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    No distraction for drivers. Eyes on the road at all times. Japanese automotive supplier Nippon Seiki has been awarded the Daimler Supplier Award for its innovative Head-up displays.

    Whenever drivers glance down, it happens: Blind flight. Speed, navigation, tank fill level or charge display. The gaze drops down, away from the road. In addition, the driver's eyes have to re-focus again and again. Focus on the display close by and on the distant road. The faster the vehicle is moving, the longer the distance traveled blind. At 100 km/h, around 28 meters are covered in a second. A lot can happen in that time. But with a Head-Up display (HUD), drivers can keep their head held high all the time. All the relevant information is blended in to the windshield, appearing directly in the driver's field of vision. Eyes on the road at all times.

    Award-winning supplier

    The Japanese automobile supplier Nippon Seiki is a global leader in development and production of Head-Up displays. Nippon Seiki was awarded the Daimler Supplier Award 2020 in the category "Innovation" for its innovative Head-Up displays in Mercedes-Benz GLE and GLS. „With your high quality product you showed how ambitioned you are to take technology and quality to the next level.”, said Gunnar Güthenke, Vice President Procurement & Supplier Quality Mercedes-Benz Cars, at the award ceremony.

    In February 2020 at the award ceremony: Kobe Sato, President & Representative Director, Nippon Seiki Co. Ltd. and Gunnar Güthenke.

    The Head-Up Display in the Mercedes-Benz GLE uses a a system of lenses and mirrors that

    projects a full-colour image measuring around 45 x 15 centimetres into the windscreen. To the driver it appears to float above the bonnet at a distance of around 3 metres. Now more than twice the size, the virtual image is 20 percent brighter for better legibility in bright conditions. Moreover, it has space for further information about e.g. the current audio source, the current phone call and the reception and battery status of the connected phone. In addition it shows the arrival time and distance to destination if route guidance is active. The driver is able to select the information considered relevant, including additional off-road content such as vehicle inclination, torque distribution and acceleration forces.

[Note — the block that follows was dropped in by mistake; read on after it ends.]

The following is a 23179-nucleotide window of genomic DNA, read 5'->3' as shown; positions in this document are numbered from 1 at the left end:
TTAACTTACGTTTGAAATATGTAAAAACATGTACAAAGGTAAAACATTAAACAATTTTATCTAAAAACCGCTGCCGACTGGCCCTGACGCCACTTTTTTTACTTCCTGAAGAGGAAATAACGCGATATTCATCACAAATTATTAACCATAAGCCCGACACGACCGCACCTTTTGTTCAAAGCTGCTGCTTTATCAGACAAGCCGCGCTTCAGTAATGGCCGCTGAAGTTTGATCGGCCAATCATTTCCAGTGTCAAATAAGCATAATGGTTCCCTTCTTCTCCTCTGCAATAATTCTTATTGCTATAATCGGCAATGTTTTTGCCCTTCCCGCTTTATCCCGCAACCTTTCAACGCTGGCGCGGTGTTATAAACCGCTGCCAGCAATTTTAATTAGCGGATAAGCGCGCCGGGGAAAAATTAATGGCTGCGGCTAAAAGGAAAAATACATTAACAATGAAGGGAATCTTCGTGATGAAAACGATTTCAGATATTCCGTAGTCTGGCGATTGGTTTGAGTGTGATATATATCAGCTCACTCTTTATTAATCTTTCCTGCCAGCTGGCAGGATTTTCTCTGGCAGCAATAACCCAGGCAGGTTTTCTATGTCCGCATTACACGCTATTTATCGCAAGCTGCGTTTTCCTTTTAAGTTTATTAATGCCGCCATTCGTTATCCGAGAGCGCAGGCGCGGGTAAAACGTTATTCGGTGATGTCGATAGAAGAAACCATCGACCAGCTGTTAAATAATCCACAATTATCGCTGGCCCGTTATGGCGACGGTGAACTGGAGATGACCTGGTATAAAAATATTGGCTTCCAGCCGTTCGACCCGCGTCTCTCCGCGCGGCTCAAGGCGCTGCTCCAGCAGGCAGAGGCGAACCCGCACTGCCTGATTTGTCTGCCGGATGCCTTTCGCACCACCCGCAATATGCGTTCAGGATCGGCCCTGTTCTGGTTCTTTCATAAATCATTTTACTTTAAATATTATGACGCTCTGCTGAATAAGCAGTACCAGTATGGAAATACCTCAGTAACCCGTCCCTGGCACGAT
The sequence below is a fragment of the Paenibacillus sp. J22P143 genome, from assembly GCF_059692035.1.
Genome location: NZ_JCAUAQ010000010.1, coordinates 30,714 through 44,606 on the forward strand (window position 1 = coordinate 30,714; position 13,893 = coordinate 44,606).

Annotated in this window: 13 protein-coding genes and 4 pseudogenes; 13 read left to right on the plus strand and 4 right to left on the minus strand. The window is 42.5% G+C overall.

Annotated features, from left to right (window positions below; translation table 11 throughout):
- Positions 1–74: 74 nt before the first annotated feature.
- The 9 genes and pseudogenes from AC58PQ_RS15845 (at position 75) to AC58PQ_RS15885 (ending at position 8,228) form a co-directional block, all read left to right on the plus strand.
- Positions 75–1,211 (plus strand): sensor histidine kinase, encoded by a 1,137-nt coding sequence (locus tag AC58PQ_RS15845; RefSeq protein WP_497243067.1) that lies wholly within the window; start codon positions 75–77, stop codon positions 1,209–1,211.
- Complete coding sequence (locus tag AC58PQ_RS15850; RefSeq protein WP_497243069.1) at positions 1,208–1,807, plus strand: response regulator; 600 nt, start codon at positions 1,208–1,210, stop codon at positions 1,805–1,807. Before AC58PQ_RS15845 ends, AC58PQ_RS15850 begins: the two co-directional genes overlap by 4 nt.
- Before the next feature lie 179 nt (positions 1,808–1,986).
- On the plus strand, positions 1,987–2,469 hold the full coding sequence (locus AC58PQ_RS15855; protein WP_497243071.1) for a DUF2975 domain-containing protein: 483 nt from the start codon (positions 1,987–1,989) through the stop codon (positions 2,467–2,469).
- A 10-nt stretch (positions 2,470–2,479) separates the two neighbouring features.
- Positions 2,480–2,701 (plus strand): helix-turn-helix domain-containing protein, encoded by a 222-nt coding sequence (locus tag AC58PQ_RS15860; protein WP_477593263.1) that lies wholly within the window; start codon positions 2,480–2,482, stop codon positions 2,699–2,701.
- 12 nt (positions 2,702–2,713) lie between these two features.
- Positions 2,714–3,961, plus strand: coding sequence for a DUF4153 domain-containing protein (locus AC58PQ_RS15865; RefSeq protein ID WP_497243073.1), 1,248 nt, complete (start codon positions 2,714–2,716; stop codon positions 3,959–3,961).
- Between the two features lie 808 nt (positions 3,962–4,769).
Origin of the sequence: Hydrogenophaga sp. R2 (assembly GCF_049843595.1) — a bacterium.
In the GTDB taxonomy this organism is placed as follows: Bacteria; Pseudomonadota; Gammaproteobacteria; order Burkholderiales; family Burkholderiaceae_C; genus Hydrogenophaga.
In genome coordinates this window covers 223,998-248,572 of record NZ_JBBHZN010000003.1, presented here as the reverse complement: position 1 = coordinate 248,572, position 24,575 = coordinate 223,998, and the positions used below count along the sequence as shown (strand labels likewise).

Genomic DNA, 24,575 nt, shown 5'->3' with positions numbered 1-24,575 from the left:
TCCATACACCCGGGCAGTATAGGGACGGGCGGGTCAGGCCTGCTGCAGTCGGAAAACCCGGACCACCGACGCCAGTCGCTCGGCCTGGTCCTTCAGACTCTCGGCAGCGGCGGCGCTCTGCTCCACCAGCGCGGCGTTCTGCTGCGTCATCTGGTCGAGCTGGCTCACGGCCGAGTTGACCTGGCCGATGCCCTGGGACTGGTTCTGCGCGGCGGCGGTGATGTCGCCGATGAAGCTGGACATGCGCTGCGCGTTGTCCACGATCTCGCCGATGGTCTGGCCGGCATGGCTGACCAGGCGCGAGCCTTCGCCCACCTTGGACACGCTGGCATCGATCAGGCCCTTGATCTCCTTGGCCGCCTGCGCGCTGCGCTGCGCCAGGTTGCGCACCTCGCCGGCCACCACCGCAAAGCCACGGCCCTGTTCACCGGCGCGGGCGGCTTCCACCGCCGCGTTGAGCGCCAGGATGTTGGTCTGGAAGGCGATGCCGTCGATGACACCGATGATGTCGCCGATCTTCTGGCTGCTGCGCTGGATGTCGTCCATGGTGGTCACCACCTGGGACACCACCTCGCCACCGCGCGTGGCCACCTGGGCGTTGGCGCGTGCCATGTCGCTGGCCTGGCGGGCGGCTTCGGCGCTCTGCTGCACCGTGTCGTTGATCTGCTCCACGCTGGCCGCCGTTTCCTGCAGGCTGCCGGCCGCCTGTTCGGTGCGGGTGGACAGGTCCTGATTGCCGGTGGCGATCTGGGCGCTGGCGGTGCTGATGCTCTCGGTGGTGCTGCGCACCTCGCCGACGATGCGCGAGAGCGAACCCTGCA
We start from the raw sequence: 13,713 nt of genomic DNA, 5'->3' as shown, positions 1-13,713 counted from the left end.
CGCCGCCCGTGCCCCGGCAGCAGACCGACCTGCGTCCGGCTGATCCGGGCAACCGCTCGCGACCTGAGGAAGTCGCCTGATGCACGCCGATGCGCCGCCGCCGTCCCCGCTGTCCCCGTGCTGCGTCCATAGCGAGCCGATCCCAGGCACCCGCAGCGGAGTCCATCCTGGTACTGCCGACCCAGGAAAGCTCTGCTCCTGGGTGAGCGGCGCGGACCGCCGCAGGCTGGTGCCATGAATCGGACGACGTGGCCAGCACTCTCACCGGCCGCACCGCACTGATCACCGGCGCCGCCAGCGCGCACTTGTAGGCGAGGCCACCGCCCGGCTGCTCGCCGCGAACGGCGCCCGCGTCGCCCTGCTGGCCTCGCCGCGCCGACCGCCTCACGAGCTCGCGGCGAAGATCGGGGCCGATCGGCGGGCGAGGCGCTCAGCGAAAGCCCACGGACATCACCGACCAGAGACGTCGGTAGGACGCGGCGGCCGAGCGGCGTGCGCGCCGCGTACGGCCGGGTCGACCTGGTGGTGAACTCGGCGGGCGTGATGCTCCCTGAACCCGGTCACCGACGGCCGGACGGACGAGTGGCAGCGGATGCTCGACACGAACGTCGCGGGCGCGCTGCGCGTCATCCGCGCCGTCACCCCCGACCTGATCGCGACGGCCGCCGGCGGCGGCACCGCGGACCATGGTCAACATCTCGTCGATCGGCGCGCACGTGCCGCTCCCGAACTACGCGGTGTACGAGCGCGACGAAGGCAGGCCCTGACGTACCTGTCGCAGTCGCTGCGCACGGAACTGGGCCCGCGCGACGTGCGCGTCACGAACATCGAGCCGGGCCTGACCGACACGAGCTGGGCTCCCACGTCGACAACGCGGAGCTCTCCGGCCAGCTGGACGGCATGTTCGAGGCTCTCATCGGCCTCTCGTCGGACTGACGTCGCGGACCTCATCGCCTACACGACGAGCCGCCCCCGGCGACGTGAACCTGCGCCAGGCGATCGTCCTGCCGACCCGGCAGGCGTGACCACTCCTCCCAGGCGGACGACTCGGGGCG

New standards in the new S-Class

    In the new Mercedes-Benz S-Class, the HUD generates the largest virtual image ever generated by a HUD. With a projection distance of 10 meters instead of the usual 2-3 meters, new standards are set. Built for this: The largest mirror ever incorporated in an automotive HUD. For image creation in operation: A specially developed digital projector. This technology is also applied for movies projectors and is necessary in order to be able to generate an image of the required size. The LCDs used in conventional HUDs would be stretched to the limit here.

    "Japanese precision instruments", that is the translation of "Nippon Seiki". The company was founded a year after World War II. Resources were scarce in 1946. That is why their objective was to produce precision instruments with the lowest possible use of material. In 1947 came the request to produce a component for a motorcycle speedometer. However, the management at the time also wanted to produce the entire instrument. After concluding the customer's order, Nippon Seiki developed and produced its first complete speedometer. Sales initially concentrated on workshops and spare parts dealers, but as early as 1948 a follow-up order was placed by the customer - this time for the complete unit. The first instrument cluster for passenger cars was produced in 1960.

    Development of Head-Up displays began in 1984. Around this time, safety technologies such as the first airbags became the focus of passenger car development, as did the use of HUDs as a preventive safety measure. Series production of the first HUD started in 1997. Nippon Seiki's portfolio includes today: Sensors, display instruments for passenger cars and motorbikes and Head-Up displays. The company employs more than 14,500 people at 35 locations in 12 different countries.